Other, AKC non-recognized colors of Chihuahua include black and red, black and white, black and silver, black sabled fawn, black sabled silver, blue and white, blue, blue brindled fawn, blue fawn, chocolate blue, chocolate and white, chocolate brindled fawn, chocolate sabled fawn, fawn brindled black, cream and white, gold, gold and white, silver, red and white, silver and white, and white.
There are 6 American Kennel Club recognized marking patterns of the Chihuahua breed – black brindling, black sabling, black mask, spotted on white, merle markings, and white markings.
Other, AKC non-recognized markings of the Chihuahua include black mask with white markings, cream markings, blue mask, red markings, and fawn markings.
What does it mean to be AKC and non-AKC recognized? For a color or marking to be recognized it should be a color that has been pure bred in to a breed for at least four generations.
Non-recognized colors and markings do not make a dog a poor dog, but they do mean that the dog in question cannot be shown as a show dog. It may also mean that the dog comes from a non-reputable breeder since most breeders adhere to AKC breed standards when breeding. Dogs coming from non-reputable breeders have an increased possibility of health concerns due to poor adherence to health clearance testing and low standards in the selection of bitches and dogs.
“Types” of Chihuahua
There is only one “type” of Chihuahua, but there are two coat types as we mentioned above – the long haired and smooth haired. There are, however, a couple of different terms frequently used by the Chihuahua community to refer to different physical characteristics of certain dogs.
The apple-head Chihuahua is so named because of the rounded “apple shaped” skull. This is the head shape that is preferred by most breeders since it is recognized as being “standard” for the Chihuahua breed.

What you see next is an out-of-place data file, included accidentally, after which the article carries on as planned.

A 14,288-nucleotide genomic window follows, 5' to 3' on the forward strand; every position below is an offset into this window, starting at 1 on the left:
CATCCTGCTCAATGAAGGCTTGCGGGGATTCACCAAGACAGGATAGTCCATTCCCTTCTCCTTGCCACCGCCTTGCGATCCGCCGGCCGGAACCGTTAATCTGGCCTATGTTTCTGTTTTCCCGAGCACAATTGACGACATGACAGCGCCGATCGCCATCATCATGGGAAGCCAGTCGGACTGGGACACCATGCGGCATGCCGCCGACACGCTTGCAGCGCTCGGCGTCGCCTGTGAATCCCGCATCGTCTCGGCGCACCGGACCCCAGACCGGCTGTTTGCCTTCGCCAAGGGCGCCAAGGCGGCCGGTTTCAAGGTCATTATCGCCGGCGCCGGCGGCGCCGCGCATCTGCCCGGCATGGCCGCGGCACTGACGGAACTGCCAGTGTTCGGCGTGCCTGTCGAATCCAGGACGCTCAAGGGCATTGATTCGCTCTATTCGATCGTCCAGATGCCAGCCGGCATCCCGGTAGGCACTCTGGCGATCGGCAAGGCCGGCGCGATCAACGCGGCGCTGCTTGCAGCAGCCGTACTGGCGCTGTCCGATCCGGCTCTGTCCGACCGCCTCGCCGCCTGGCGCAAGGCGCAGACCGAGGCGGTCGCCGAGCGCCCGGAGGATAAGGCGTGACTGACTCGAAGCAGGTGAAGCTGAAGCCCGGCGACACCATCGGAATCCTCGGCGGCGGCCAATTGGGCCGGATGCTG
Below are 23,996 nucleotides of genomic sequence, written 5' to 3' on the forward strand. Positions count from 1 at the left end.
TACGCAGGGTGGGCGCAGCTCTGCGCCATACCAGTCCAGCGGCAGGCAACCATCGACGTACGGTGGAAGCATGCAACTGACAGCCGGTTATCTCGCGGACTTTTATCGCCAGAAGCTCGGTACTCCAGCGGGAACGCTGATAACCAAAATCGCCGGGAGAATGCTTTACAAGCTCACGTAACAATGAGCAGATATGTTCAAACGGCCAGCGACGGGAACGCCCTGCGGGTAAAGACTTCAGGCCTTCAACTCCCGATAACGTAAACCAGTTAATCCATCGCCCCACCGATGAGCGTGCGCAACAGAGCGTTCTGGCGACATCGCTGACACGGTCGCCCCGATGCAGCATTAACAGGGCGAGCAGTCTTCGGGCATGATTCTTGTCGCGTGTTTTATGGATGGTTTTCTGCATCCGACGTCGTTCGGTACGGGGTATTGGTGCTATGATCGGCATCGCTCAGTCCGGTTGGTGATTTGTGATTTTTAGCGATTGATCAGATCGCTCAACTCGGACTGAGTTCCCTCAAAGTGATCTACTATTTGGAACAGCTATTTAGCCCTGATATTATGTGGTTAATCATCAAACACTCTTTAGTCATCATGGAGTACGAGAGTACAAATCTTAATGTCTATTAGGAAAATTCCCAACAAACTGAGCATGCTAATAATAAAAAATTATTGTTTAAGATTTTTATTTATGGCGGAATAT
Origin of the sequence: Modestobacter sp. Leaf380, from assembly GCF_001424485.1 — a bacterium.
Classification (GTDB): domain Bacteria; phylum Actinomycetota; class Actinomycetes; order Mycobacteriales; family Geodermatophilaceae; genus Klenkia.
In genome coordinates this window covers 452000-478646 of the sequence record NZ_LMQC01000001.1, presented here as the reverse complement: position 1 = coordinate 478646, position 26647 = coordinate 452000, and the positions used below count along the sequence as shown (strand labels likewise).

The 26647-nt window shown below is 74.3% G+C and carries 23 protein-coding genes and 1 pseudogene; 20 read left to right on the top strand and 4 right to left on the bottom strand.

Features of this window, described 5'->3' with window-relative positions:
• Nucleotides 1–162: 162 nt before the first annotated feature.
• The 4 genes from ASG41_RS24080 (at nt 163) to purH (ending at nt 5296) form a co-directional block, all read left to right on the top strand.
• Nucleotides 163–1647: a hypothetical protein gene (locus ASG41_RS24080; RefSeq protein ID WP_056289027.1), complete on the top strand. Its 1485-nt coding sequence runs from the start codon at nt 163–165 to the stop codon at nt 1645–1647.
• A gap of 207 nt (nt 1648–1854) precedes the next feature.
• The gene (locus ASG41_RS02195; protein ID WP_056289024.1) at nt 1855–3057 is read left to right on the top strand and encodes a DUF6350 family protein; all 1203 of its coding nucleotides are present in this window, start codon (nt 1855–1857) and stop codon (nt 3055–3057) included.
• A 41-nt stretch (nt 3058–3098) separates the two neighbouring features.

Deer-head Chihuahua’s are so named because their skull shape is more reminiscent of a deer’s skull than that of an apple. This skull is characterized by a longer snout and a more sloped angle where the muzzle meets the skull as opposed to the more right-angled join of the apple-head skull shape.
Although the deer-head shape is not a favored characteristic by breeders, many have found that this skull shape results in a healthier dog than the apple-head skull Chihuahua.
The term “pear-headed” is used to refer to a Chihuahua that has a more pear shaped skull. This skull shape tends to fall between the apple shaped and the deer shaped skull and is particularly unfavorable. This is not a characteristic that is seen often since it is not a dominant genetic trait.
Teacup Chihuahua, Miniature Chihuahua, or Micro Chihuahuas
All of these terms are used to refer to Chihuahua’s that are small in size. There is no particular variety of Chihuahua that is “teacup,” “miniature,” of “micro.” These smaller dogs are simply smaller dogs in a littler. While some breeders will claim that they are able to breed for smaller “teacup” sized dogs, small size is not something that can reliably be bred in to litters.
The Personality of the Chihuahua